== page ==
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Title: Formulations of Deet, Picaridin and IR3535 Applied to Skin Repel Nymphs of the Lone Star Tick (Acari: Ixodidae) for 12 Hours

item Carroll, John
item BENANTE, J - Walter Reed Army Institute
item Kramer, Matthew
item Lohmeyer, Kimberly - Kim
item LAWRENCE, K - Walter Reed Army Institute

Submitted to: Journal of Medical Entomology
Publication Type: Peer Reviewed Journal
Publication Acceptance Date: 2/26/2010
Publication Date: 7/1/2010
Citation: Carroll, J.F., Benante, J.P., Kramer, M.H., Lohmeyer, K.H., Lawrence, K. 2010. Formulations of Deet, Picaridin and IR3535 applied to skin repel nymphs of the Lone Star Tick (Acari: Ixodidae) for 12 hours. Journal of Medical Entomology. 47(4):699-704.

Interpretive Summary: Tick-borne diseases are a serious threat to humans throughout much of the habitable world. Repellents are an important means of personal protection against tick bite. To determine the efficacies of some new formulations of approved repellents, we conducted a 12-hour trial using 17 human volunteers in cooperation with the Walter Reed Army Institute of Research. Twenty percent picaridin spray, 20% IR3535 spray, 20% picaridin lotion, 10% IR3535 spray and 33% deet cream (the standard US military repellent) were tested against host-seeking nymphs of the lone start tick. All formulations containing at least 20% active ingredient were highly effective, with more than 90% of the ticks repelled throughout the 12 hours. These results are of interest to the Department of Defense, repellent manufacturers and researchers in the field of repellent discovery and development.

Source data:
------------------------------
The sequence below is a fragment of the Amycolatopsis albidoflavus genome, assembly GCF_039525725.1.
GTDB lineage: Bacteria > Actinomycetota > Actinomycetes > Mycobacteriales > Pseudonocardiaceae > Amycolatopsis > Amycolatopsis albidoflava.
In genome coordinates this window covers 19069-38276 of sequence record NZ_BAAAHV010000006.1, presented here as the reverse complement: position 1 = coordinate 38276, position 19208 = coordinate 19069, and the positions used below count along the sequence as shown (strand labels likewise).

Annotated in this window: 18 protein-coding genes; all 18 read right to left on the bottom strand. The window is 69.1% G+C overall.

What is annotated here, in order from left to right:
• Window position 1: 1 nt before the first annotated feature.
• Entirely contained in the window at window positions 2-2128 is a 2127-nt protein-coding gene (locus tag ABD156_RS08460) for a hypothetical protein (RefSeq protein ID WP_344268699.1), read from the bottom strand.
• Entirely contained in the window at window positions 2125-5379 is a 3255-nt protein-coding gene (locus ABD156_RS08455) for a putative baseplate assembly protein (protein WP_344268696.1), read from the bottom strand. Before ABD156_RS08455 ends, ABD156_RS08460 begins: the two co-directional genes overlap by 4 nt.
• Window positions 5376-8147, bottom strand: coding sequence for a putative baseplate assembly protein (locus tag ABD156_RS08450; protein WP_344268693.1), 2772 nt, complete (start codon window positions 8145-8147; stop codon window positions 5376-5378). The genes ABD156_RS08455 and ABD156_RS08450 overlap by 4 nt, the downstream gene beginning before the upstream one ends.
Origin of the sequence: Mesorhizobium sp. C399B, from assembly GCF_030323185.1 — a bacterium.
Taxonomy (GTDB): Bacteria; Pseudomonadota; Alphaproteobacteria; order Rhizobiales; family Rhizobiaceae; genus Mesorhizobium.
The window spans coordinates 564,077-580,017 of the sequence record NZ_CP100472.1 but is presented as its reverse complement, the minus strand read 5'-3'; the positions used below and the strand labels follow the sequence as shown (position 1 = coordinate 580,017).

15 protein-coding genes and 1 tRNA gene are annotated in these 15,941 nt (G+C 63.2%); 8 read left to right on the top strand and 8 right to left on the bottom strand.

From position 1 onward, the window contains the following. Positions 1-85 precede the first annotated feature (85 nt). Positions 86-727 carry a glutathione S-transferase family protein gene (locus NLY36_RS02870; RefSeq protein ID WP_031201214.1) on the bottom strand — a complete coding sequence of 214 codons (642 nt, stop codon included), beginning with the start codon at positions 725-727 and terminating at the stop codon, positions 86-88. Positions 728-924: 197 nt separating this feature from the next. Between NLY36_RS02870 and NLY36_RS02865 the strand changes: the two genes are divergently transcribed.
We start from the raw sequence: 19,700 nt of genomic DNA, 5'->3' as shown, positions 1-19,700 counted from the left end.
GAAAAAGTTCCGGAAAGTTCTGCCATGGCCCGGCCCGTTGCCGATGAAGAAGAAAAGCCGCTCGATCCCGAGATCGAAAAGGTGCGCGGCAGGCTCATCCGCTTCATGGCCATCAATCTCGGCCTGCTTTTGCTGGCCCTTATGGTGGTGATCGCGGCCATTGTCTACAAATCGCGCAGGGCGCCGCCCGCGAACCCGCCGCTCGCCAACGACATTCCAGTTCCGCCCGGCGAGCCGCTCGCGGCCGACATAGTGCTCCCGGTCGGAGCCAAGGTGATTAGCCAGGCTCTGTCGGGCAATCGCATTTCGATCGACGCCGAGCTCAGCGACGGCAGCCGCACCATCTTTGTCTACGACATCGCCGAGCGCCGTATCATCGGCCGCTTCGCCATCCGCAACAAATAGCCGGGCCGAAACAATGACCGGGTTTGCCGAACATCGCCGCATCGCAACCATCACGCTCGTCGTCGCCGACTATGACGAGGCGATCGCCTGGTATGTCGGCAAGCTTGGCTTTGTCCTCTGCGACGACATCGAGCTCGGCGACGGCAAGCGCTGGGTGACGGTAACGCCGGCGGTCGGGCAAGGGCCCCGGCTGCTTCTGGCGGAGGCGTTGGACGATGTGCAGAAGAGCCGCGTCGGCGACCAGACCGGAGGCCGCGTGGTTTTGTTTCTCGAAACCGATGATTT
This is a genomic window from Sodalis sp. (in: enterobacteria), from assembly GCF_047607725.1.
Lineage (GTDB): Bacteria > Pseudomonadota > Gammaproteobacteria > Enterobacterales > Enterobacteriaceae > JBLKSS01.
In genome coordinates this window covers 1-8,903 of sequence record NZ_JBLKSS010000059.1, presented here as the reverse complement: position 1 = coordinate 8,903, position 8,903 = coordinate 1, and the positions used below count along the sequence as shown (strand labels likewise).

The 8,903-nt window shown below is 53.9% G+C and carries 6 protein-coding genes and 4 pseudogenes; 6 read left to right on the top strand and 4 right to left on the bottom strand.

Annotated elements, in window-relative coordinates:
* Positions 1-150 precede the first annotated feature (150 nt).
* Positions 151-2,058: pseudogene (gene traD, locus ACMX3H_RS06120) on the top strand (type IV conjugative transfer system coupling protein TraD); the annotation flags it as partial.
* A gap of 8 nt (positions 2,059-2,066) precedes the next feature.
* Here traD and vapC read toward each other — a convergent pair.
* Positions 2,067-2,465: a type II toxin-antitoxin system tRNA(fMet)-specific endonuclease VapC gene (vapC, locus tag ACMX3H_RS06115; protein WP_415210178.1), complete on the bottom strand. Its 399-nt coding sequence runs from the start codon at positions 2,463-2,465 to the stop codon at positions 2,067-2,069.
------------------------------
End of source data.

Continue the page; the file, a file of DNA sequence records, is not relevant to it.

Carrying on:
Technical Abstract: The efficacies of a 20% 1-methyl-propyl-2-(hydroxyethyl)-1-piperidinecarboxylate (picaridin) spray, 20% 3-(N-acetyl-N-butyl)aminopropionic acid ethyl ester (IR3535) spray, 20% picaridin lotion, 10% IR3535 lotion, and 33% N,N-diethyl-3-methylbenzamide (deet) cream in repelling nymphal lone star ticks, Amblyomma americanum (L.), were determined at 2-h intervals over 12 h using human subjects. A repellent formulation was applied in a 5-cm wide band encircling a volunteer’s lower leg. For each challenge, 70 host-seeking nymphs were released on each volunteer’s ankle and tick locations were recorded 10 min after the ticks were released. Ticks that did not crawl entirely across the repellent band were considered repelled. For all formulations and time points, significantly fewer (all P <0.0001) A. americanum nymphs crossed the treatment bands on the volunteers’ ankles than crossed the corresponding area on the untreated control legs. Formulations containing =20% active ingredient were highly effective, with <10% of the ticks crossing through the treatment bands for any challenge during the 12 h. At least 40% of ticks exposed to any formulation for any challenge fell or crawled from the volunteers. There was no difference in effectiveness between the 20% spray and 20% lotion formulations of picaridin. The 10% IR3535 lotion was significantly less effective than the formulations with higher concentrations of repellent.